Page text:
* Euro underperforms after Greek referendum call spooks markets
* Traders on alert for further yen intervention from Japan
* Aussie dollar drops more than 2 pct after rate cut
By Nia Williams
LONDON, Nov 1 (Reuters) - The euro fell more than one percent versus the dollar and yen on Tuesday as investors cut exposure to the common currency after Greece’s unexpected call for a referendum revived uncertainty over how the euro zone will solve its debt crisis.
If the Greek people use the referendum to reject the latest bailout deal it would put the next aid tranche to Greece in jeopardy, moving it towards the brink of disorderly default, raising the risk of further contagion and financial market instability.
Those concerns weighed on riskier assets across the board including commodities and equities, while safe haven German Bunds rose.
The dollar index was last trading up 1.5 percent at 77.293, while the euro slid more than 1 percent versus the dollar to a low of $1.3671, triggering stops below $1.3680.
Traders cited Russian speculators and Swiss names selling the single currency in early European trade and said key support came in around $1.3650, the Oct. 18 low. A close below that level would leave the euro vulnerable to a test of its early October trough around $1.3145.
The risk-correlated Australian dollar fell more than 2 percent to a low of US$1.0294 after the central bank cut interest rates to 4.5 percent, with interest rate futures suggesting investors were braced for further easing.
The dollar dipped slightly versus the yen, however, having pulled back from a three-month high as the impact of Japan’s massive intervention on Monday faded a touch. It last traded down 0.1 percent at 78.12 yen , with market players wary of further yen selling by the Japanese authorities.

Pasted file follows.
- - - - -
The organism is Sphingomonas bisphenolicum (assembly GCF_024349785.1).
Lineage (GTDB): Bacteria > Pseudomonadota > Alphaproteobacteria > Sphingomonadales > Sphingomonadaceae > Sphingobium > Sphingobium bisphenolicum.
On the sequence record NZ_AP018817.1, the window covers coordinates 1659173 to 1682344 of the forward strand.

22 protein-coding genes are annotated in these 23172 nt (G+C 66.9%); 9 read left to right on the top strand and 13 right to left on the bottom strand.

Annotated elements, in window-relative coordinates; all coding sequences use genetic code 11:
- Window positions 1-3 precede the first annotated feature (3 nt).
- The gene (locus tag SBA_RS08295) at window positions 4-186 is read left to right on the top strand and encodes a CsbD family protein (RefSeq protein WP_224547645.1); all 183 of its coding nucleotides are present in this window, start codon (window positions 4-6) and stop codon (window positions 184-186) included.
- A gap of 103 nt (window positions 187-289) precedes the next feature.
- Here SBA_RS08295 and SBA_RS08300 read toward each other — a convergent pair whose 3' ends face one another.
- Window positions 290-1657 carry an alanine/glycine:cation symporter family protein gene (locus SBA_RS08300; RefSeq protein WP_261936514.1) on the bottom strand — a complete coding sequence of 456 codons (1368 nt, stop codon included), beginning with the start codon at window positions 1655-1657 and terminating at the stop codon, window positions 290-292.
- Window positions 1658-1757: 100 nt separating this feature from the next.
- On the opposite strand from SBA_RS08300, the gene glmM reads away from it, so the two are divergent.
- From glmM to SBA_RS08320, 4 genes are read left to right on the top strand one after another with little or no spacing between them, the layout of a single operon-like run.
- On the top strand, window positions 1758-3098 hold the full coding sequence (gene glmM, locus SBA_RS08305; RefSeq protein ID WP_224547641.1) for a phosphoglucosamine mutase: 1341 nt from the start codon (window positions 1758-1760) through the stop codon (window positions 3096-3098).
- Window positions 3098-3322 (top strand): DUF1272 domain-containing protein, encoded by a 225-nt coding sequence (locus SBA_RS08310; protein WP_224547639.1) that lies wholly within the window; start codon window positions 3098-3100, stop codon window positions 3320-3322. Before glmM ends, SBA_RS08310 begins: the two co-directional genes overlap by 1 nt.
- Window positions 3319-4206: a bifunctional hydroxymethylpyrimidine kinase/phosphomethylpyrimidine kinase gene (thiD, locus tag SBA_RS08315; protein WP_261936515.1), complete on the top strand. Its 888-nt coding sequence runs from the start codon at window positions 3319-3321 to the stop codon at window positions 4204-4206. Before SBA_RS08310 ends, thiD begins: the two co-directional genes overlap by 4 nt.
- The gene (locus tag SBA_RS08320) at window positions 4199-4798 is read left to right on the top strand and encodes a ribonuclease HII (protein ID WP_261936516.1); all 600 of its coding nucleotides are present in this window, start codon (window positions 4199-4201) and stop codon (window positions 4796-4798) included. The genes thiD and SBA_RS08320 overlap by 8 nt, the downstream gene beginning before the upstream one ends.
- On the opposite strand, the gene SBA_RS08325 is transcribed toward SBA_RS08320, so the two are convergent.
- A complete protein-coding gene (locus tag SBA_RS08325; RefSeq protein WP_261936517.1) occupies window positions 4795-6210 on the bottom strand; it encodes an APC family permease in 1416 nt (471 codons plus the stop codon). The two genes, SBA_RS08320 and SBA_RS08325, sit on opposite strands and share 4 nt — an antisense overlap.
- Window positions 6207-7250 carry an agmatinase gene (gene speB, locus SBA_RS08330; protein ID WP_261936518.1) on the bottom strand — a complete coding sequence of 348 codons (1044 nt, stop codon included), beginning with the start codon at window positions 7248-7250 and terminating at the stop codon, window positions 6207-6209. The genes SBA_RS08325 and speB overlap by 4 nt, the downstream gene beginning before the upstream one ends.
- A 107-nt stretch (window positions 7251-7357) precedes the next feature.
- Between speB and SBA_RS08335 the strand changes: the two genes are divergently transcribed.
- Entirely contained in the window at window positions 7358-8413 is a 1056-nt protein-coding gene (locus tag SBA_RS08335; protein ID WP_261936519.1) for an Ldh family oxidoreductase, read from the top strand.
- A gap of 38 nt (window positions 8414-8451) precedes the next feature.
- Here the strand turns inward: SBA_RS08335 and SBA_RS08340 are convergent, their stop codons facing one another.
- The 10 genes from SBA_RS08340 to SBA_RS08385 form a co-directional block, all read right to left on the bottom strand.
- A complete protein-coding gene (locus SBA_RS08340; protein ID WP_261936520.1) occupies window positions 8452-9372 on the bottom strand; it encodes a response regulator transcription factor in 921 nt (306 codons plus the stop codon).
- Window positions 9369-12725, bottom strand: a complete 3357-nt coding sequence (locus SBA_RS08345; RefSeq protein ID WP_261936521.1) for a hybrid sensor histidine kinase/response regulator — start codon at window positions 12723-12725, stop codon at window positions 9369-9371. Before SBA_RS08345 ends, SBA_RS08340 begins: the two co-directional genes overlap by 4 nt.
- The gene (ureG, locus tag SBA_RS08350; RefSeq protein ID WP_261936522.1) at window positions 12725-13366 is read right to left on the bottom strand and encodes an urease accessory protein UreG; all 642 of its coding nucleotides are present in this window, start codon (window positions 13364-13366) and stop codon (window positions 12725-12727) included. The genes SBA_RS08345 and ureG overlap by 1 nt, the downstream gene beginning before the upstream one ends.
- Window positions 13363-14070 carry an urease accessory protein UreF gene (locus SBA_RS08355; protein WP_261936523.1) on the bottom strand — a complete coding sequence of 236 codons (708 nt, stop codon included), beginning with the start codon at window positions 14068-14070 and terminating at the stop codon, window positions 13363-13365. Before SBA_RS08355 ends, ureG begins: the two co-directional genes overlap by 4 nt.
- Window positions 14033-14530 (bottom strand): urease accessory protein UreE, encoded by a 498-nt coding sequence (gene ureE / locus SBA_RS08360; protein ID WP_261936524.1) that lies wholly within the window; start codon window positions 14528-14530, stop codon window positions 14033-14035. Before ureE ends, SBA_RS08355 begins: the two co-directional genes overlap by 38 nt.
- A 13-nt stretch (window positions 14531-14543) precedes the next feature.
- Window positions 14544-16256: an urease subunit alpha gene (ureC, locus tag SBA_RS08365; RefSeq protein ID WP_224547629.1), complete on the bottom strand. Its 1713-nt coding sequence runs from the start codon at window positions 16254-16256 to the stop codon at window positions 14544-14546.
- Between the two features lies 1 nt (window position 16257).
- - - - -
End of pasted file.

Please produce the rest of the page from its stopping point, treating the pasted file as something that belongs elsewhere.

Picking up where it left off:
The single currency was also down 1.1 percent versus the yen at 107.05 , erasing some of the gains made during intervention.
“The Greek referendum is a real curve ball, nobody saw it coming and it injects a lot of uncertainty,” said Steven Saywell, head of FX strategy at BNP Paribas.
“We had a lot of dollar buying yesterday from the Japanese Ministry of Finance which has added to the dollar bullish view as well as the setback in equity markets. These are all factors coming together to add to this risk-off sentiment.”
Some analysts said investors would be wary of buying the dollar too aggressively given a two-day Federal Reserve meeting that concludes tomorrow and key U.S. jobs data due on Friday. Any hints that the Fed is considering further monetary easing to boost the flagging economy could drive the greenback lower.
Trading in dollar/yen steadied after Japan’s yen-selling intervention on Monday. It backed off the three-month high of 79.55 yen hit the previous day but held well above levels seen before intervention of around 75.65 yen or so.
The dollar briefly surged around 60 pips or so to an intraday high of 79.10 yen during Asian trading on Tuesday but quickly gave back its gains, and traders said the rise was unlikely to have been caused by intervention.
Bank of Japan money market data suggested that around 7.7 trillion yen ($98.7 billion) was sold in Monday’s intervention, well above previous record of 4.5 trillion yen set in August.
After the August intervention the dollar erased all its gains within a few days and hit a fresh record low just over two weeks later.
Although investors remained alert for any signs of further intervention from the Japanese authorities, some analysts said they saw the dollar gradually easing lower.
“My feeling is that the strategy seems to be to come in once very aggressively. I imagine from here we will see a gradual grind lower,” said Derek Halpenny, head of currency research at Bank of Tokyo-Mitsubishi in London.
“It’s possibly not going to retrace as quickly as in August. Intervention has come at a time when the dollar is going to continue to perform well as risk aversion escalates and Europe becomes an even bigger mess.”
Many market players doubted that Japan would adopt a Swiss-style floor for dollar/yen given such a move was unlikely to be endorsed by the G20 or the G10. The G20 is meeting later this week in Cannes, France.